The intensive investigation of Field and coworkers1 provides important information for those who care for nursing home (NH) residents. The findings are disturbing and might underestimate the true frequency of NH adverse drug events (ADEs) in the United States.
In earlier research, authors of this same group2 suggested that the NHs they observed were likely to provide above-average care and to experience below-average ADEs—particularly since the NHs participated voluntarily and the proportion of proprietary NHs was below the national average. The latter point requires emphasis, particularly because the proportion of voluntary, nonprofit NHs across the United States is much lower than in the present study1 (27% vs 39%), and residents of nonprofit NHs receive better quality services and experience better outcomes.3 It would be interesting to compare the frequency of ADEs in the voluntary, nonprofit NHs with that in the proprietary NHs observed by Field et al.1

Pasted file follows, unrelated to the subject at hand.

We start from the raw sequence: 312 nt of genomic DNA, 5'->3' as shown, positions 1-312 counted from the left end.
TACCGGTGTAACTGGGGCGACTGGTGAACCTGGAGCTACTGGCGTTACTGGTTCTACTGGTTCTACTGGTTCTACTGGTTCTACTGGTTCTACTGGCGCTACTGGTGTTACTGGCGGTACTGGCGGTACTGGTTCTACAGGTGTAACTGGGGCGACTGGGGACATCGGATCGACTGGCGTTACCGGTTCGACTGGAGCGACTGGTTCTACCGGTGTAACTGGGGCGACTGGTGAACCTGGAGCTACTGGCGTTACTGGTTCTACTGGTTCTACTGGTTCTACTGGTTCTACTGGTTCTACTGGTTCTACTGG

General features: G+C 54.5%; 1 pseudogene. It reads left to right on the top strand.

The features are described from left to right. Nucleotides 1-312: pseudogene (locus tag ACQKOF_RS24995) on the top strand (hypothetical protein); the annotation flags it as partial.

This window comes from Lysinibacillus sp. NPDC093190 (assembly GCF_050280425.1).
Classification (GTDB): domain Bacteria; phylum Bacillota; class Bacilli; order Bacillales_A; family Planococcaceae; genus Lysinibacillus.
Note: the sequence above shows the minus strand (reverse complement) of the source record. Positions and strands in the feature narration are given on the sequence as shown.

Lesser GT, Boockvar K, Polsky I. Underestimation of Adverse Drug Events in Nursing Home Residents. Arch Intern Med. 2002;162(5):609–610. doi: